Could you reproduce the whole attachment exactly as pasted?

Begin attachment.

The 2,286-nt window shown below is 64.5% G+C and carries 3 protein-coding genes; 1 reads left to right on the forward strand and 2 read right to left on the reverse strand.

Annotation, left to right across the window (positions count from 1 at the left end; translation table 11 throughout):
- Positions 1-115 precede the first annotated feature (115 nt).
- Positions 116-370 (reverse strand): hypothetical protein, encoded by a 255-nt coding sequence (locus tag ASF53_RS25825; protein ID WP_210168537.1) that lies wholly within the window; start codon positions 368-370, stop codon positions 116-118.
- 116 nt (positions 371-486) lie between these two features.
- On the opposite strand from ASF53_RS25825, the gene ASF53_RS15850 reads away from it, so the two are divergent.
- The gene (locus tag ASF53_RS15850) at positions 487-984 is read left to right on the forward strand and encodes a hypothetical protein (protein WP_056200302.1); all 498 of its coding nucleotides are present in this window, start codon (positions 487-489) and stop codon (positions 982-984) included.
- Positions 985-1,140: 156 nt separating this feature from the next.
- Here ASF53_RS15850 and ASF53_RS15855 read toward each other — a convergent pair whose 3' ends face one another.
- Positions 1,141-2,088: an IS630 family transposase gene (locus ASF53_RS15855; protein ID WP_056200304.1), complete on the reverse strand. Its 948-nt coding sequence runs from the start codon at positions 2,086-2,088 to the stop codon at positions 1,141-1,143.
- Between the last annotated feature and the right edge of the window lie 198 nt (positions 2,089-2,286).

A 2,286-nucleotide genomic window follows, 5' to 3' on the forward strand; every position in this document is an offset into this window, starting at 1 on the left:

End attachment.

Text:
The 2,286-nt window shown below is 64.5% G+C and carries 3 protein-coding genes; 1 reads left to right on the forward strand and 2 read right to left on the reverse strand.

Annotation, left to right across the window (positions count from 1 at the left end; translation table 11 throughout):
- Positions 1-115 precede the first annotated feature (115 nt).
- Positions 116-370 (reverse strand): hypothetical protein, encoded by a 255-nt coding sequence (locus tag ASF53_RS25825; protein ID WP_210168537.1) that lies wholly within the window; start codon positions 368-370, stop codon positions 116-118.
- 116 nt (positions 371-486) lie between these two features.
- On the opposite strand from ASF53_RS25825, the gene ASF53_RS15850 reads away from it, so the two are divergent.
- The gene (locus tag ASF53_RS15850) at positions 487-984 is read left to right on the forward strand and encodes a hypothetical protein (protein WP_056200302.1); all 498 of its coding nucleotides are present in this window, start codon (positions 487-489) and stop codon (positions 982-984) included.
- Positions 985-1,140: 156 nt separating this feature from the next.
- Here ASF53_RS15850 and ASF53_RS15855 read toward each other — a convergent pair whose 3' ends face one another.
- Positions 1,141-2,088: an IS630 family transposase gene (locus ASF53_RS15855; protein ID WP_056200304.1), complete on the reverse strand. Its 948-nt coding sequence runs from the start codon at positions 2,086-2,088 to the stop codon at positions 1,141-1,143.
- Between the last annotated feature and the right edge of the window lie 198 nt (positions 2,089-2,286).

A 2,286-nucleotide genomic window follows, 5' to 3' on the forward strand; every position in this document is an offset into this window, starting at 1 on the left: